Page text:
The LADIS Study is a longitudinal European multicentre study aimed at investigating the importance of age‐related WMH in transition to disability. Eleven centres in European countries participated in the study (see the appendix), collecting a sample of 639 elderly subjects with different degrees of WMH. Details of the study protocol have been published earlier.13 The sample consisted of initially non‐disabled subjects without dementia who had mild cognitive or motor disturbances, mood changes, other neurological problems, or in whom age‐related WMH were found incidentally in brain imaging. Controls and volunteers from other study projects were also included. The inclusion criteria were as follows: age 65–84 years, changes in cerebral subcortical white matter (from mild to severe according to a revised version of the scale of Fazekas et al13), no or mild impairment in instrumental activities of daily living (none or one item compromised in this scale13a) and presence of a contactable informant. The exclusion criteria were: presence of severe illness likely leading to drop‐out, severe unrelated neurological disease, leucoencephalopathy of non‐vascular origin (immunological‐demyelinating, metabolic, toxic, infectious or other), severe psychiatric disorders, and inability or refusal to undergo brain MRI. The study was approved by the local ethics committees of each participating centre. Informed written consent was received from all subjects. In all, 72 subjects were excluded from this study because MRI data of WMH or corpus callosum were incomplete (the dataset was not completed or the scans were of insufficient quality for quantitative analysis). The total sample in this study was therefore 567 subjects. The included and excluded subjects did not differ from each other in age, sex, education, history of stroke, the visual WMH rating or the Mini‐Mental State Examination score.14
The baseline assessment on study entry included brain MRI and a comprehensive examination of social background and medical history by using a structured questionnaire and interview, and a collection of all available medical records. Functional and clinical assessment included a standard cardiovascular and neurological examination, functional status measures and a detailed neuropsychological examination. In the 3‐year follow‐up, the functional and clinical assessments will be repeated yearly for all the subjects. This study focused on the baseline data.
The neuropsychological test battery of the LADIS Study included global cognitive tests, the Mini‐Mental State Examination14 and the modified version of the Vascular Dementia Assessment Scale‐cognitive (VADAS‐cog),15 with executive tests, the Stroop test16 and the trail making test.17 The methods were carefully selected and instructed to be suited for multicentre use.18 In this study, we focused mainly on measures of mental speed, attention and executive functions. Specifically, mental speed was assessed with the trail making A test and the reading and coloured dots sections of the Stroop test (Stroop parts I and II). Attention and executive functions, encompassing mental flexibility, set‐shifting and response inhibition, were assessed with the symbol digit modalities and the digit cancellation subtests of the VADAS‐cog, and with the subtraction scores of the trail making and Stroop tests. These scores were calculated by subtracting the time taken in trail making A from the time taken in trail making B (trail making B−A) and similarly for the Stroop coloured colour‐names and dots (Stroop III−II). Of the VADAS‐cog subtests, the verbal fluency test with animal category was used to assess executive flexibility and semantic oral skills, and the digit span backwards test to assess the working memory capacity. Additionally, the object naming and constructional praxis (copying geometric forms) subtests from VADAS‐cog were used.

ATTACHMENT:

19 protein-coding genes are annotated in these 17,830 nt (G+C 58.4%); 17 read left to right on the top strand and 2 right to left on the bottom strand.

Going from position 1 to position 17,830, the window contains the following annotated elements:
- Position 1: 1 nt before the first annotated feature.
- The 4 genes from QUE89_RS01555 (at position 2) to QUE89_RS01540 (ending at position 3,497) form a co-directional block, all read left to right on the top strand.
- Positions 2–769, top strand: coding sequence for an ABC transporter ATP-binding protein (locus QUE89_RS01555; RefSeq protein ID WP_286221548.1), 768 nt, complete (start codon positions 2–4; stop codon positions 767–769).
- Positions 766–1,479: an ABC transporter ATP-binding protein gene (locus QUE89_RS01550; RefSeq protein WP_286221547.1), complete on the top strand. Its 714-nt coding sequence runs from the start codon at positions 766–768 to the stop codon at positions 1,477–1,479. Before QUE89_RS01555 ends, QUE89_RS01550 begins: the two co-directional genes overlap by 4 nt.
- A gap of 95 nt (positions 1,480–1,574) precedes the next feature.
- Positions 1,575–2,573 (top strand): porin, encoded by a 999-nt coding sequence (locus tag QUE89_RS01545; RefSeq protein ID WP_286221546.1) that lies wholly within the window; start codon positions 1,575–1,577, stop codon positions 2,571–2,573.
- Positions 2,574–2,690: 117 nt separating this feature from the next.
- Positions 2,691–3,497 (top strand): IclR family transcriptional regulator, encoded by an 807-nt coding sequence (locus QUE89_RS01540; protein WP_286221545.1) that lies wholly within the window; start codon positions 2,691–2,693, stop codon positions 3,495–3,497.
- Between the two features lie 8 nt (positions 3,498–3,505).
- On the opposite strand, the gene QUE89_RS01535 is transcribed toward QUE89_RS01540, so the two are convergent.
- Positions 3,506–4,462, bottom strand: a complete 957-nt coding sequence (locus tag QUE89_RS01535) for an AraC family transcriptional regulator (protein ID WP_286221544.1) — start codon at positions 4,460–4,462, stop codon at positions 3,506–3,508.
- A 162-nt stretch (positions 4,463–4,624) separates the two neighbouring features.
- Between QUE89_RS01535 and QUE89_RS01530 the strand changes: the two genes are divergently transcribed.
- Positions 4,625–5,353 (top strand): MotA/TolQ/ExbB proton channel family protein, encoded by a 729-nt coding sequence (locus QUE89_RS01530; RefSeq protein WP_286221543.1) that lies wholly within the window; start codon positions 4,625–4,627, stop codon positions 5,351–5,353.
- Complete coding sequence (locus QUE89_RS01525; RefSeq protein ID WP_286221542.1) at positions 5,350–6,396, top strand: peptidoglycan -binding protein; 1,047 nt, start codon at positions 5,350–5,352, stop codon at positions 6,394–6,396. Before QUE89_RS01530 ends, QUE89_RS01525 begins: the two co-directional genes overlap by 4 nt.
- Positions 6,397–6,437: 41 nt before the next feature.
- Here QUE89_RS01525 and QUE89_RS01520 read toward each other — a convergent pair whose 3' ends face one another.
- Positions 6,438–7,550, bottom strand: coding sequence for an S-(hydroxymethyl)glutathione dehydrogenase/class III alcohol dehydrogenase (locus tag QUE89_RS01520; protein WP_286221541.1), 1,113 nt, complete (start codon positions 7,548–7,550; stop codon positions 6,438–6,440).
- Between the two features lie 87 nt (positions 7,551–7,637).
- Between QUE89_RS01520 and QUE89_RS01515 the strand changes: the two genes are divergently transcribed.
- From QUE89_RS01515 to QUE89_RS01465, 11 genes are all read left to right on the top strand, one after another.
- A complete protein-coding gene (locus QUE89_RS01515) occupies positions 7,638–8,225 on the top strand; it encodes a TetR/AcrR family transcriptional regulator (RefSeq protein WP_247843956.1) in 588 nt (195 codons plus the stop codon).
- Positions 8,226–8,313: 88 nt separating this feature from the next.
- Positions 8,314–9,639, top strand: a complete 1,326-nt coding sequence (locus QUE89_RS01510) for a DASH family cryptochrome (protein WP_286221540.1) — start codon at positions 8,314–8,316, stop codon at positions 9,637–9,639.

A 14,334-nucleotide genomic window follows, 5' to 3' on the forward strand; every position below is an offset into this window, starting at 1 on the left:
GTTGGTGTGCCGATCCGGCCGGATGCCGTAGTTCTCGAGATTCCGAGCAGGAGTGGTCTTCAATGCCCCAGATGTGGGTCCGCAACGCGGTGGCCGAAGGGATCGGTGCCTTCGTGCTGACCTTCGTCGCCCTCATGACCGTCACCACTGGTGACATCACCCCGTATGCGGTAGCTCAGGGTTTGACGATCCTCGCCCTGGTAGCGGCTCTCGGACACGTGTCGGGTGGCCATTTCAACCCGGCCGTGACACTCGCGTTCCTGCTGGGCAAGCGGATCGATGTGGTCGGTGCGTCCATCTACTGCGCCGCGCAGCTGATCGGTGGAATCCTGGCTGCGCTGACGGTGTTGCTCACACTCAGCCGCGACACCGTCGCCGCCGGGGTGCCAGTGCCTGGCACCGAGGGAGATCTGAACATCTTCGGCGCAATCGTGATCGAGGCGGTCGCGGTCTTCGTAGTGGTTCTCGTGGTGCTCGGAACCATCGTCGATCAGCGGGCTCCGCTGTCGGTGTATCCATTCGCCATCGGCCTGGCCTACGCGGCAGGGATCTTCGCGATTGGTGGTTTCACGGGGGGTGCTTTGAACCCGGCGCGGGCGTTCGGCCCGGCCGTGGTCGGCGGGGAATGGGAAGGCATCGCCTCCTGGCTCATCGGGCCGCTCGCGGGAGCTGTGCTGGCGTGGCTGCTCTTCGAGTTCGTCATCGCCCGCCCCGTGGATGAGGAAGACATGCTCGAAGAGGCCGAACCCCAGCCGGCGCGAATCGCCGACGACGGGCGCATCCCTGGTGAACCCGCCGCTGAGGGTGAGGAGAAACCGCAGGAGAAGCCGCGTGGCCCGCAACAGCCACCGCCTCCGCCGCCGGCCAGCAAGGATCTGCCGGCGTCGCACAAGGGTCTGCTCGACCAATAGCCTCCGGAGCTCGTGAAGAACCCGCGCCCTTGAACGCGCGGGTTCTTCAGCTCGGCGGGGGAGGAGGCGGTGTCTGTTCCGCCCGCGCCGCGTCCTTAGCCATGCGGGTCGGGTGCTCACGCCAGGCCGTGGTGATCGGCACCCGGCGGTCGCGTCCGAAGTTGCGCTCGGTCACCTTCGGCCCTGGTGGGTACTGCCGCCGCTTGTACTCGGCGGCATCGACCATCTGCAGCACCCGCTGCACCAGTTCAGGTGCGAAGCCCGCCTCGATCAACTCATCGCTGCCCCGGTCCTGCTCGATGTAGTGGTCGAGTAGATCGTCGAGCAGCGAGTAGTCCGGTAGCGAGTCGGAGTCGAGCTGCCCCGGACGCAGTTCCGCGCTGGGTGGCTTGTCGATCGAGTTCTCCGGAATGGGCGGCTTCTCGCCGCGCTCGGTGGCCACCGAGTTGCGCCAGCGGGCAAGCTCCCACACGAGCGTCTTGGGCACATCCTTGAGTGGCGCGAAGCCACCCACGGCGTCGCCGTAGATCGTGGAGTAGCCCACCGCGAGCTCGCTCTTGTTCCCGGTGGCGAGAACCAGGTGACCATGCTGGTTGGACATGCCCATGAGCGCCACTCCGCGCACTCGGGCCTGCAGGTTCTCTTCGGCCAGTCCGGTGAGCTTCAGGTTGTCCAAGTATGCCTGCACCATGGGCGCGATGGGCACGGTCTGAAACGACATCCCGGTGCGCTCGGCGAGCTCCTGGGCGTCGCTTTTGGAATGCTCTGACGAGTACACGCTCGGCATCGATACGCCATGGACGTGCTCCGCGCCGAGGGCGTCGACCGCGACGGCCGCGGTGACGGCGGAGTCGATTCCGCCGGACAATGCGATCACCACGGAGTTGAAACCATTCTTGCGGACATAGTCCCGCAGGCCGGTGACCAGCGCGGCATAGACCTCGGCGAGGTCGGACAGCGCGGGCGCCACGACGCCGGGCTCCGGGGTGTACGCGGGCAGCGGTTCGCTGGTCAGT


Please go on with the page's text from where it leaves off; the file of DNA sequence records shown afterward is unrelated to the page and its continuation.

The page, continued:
All subjects underwent brain MRI locally at the centre where they were recruited according to a standard protocol.13,19 The MRI was performed with a 1.5‐T scanner in 10 centres and with a 0.5‐T scanner in one centre. The protocol comprised three‐dimensional high‐resolution coronal or sagittal T1‐weighted magnetisation prepared rapid acquisition gradient echo images (echo time 4–7 ms, repetition time 10–25 ms, field angle 15–30°, voxel size 1×1×1 mm3, field of view 250 mm), axial T2‐weighted images (echo time 100–120 ms, repetition time 4000–6000 ms) and fluid‐attenuated inversion recovery images (echo time 100–140 ms, repetition time 6000–10 000 ms, inversion time 2000–2400 ms). The images were collected centrally at the Image Analysis Centre of the Vrije Universiteit Medical Centre (Amsterdam, The Netherlands). The volume of WMH was assessed on the fluid‐attenuated inversion recovery images by a single rater using a semiautomated method as detailed earlier.19 The lesions were marked using a seed technique, and local thresholding was performed on each slice. The total volume of WMH was calculated automatically after all lesions were delineated.